Islamist rebel groups in the Syrian city of Aleppo say they reject the new Western-backed opposition coalition. In an internet video, they denounced what they called "the conspiratorial project" and said they intend to establish an "Islamist state" in Syria.
The EU recognised the new coalition on Monday as "legitimate representatives" of the Syrian people, but did not grant it full recognition. France has already backed the group as "sole representative" of Syrians.
Known as the National Coalition for Syrian Revolutionary and Opposition Forces and formed in Qatar on 11 November, the opposition has also been given full recognition by Turkey and the six Gulf states.
The UK may also follow suit, with Foreign Secretary William Hague due to make a parliamentary statement later on Tuesday, BBC Diplomatic Correspondent Jonathan Marcus reports.
Mr Hague met the three main leaders of the new coalition in London last Friday, and told reporters in Brussels on Monday that he "was impressed with their objectives...their determination to be inclusive in Syria of all communities and groups within Syria".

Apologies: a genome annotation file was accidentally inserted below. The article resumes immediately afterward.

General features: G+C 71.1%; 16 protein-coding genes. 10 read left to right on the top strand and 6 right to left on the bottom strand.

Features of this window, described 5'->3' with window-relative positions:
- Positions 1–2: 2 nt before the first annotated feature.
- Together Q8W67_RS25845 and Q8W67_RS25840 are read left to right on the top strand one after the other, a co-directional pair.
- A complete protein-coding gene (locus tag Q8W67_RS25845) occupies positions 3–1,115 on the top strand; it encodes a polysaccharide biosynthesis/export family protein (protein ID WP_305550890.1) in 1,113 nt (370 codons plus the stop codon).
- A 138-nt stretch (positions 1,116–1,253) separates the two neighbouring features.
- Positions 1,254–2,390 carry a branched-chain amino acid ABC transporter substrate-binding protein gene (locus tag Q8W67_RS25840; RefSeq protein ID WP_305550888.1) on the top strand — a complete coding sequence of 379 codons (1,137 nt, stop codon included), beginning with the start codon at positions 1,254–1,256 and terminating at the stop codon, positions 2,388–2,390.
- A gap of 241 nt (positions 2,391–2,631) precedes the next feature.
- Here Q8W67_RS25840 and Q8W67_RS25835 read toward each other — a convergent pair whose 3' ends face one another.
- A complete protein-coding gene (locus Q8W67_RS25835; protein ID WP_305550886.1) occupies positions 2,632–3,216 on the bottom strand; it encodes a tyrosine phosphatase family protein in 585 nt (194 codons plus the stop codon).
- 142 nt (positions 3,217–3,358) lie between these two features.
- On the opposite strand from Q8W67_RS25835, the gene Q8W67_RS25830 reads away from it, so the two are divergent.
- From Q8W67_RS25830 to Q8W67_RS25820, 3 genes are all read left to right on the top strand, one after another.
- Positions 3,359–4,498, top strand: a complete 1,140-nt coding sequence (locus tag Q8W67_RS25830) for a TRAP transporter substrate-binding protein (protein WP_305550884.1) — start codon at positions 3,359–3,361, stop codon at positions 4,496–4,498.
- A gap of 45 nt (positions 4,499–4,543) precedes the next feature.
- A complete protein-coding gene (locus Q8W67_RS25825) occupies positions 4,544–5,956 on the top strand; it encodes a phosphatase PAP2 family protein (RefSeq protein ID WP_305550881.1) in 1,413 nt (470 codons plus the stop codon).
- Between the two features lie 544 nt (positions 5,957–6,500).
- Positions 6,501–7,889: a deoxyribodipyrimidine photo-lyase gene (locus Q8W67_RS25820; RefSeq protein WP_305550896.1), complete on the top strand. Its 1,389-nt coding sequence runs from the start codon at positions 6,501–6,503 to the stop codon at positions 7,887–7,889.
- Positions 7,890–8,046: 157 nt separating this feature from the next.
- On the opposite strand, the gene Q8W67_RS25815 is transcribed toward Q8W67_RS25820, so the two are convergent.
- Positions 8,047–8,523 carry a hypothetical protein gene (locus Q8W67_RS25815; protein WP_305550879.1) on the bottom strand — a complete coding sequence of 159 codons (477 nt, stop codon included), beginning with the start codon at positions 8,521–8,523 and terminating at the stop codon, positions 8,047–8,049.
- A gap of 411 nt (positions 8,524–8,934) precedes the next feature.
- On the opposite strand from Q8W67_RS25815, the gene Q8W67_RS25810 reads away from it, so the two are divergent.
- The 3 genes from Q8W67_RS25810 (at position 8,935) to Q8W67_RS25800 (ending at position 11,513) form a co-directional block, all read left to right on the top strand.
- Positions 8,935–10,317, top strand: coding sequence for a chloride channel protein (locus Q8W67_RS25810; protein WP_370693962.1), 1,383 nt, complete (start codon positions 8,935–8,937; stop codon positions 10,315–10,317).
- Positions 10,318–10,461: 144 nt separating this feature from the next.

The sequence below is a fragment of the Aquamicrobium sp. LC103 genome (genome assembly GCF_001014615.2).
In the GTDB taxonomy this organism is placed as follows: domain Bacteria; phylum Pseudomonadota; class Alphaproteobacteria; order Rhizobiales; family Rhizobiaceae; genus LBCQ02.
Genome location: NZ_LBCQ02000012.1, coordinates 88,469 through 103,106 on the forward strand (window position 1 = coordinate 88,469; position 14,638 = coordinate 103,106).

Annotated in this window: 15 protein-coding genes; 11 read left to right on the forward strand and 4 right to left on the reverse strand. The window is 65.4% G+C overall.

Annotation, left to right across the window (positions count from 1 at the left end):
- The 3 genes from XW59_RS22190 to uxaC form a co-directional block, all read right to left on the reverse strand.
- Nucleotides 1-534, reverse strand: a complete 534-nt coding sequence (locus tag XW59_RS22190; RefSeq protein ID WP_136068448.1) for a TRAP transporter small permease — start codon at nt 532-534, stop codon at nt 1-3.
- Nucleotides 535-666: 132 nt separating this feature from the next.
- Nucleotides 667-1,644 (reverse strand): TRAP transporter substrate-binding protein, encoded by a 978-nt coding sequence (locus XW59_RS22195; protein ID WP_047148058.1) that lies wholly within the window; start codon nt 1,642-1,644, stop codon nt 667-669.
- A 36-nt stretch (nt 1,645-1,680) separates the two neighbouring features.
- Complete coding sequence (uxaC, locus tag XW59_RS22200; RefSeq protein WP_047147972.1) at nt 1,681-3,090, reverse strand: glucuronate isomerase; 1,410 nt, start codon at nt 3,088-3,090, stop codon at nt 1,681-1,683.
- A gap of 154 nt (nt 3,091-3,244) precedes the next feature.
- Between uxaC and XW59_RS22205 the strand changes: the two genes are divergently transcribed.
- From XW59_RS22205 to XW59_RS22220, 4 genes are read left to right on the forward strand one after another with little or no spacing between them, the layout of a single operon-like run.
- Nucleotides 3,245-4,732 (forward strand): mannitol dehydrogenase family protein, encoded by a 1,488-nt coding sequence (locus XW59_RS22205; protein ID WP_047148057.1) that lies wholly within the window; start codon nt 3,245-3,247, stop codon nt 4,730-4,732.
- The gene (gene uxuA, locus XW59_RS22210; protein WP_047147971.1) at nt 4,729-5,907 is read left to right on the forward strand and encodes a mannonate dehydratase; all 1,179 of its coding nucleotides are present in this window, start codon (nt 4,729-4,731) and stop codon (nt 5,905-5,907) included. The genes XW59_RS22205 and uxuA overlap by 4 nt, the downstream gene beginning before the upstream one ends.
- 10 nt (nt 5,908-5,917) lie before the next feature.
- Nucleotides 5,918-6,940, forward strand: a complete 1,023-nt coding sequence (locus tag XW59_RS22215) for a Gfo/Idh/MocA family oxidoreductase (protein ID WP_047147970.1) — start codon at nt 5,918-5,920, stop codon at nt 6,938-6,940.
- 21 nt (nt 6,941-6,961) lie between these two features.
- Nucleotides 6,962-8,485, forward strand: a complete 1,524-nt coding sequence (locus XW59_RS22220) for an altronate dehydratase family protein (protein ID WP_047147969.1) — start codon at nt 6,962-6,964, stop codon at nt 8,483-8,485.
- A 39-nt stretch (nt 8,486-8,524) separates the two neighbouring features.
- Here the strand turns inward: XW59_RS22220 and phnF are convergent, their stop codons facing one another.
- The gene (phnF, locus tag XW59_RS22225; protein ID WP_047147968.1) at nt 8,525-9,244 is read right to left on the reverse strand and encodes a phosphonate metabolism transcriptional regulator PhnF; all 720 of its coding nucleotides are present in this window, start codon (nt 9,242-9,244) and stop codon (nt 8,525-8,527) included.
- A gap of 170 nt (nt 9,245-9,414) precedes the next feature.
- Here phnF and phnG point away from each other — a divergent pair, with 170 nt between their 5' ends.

Respect for human rights and inclusivity were essential preconditions for UK recognition, our correspondent adds.
Recognition for the opposition grouping would open the way to additional practical and political assistance, but falls short of arming fighters on the ground.
In Syria's second city, Aleppo, Islamist rebels are unimpressed with the new grouping.
In a video posted online, an unidentified speaker sits at the head of a long table with representatives of 14 armed Islamist groups who reject the opposition coalition. The groups included two of the main fighting factions in Aleppo, the al-Nusra Front, and the Tawhid Brigade.
"We are the representatives of the fighting formations in Aleppo and we declare our rejection of the conspiratorial project, the so-called national alliance," he says. "We have unanimously agreed to urgently establish an Islamic state."
The significance of the video proclamation was played down by the opposition coalition's new leader Moaz al-Khatib, who said in Cairo: "We will keep in contact with them for more cooperation in the interest of the Syrian people".
Mainstream rebel groups, such as the Free Syrian Army, have generally welcomed the new coalition leadership, the BBC's Jim Muir reports.
READ FULL SOURCE ARTICLE
The BasicsProject.org informational and educational pamphlet series is now available for Kindle and iPad. Click here to find out more...
The New Media Journal and BasicsProject.org are not funded by outside sources. We exist exclusively on donations from our readers and contributors.
Please make a sustaining donation today.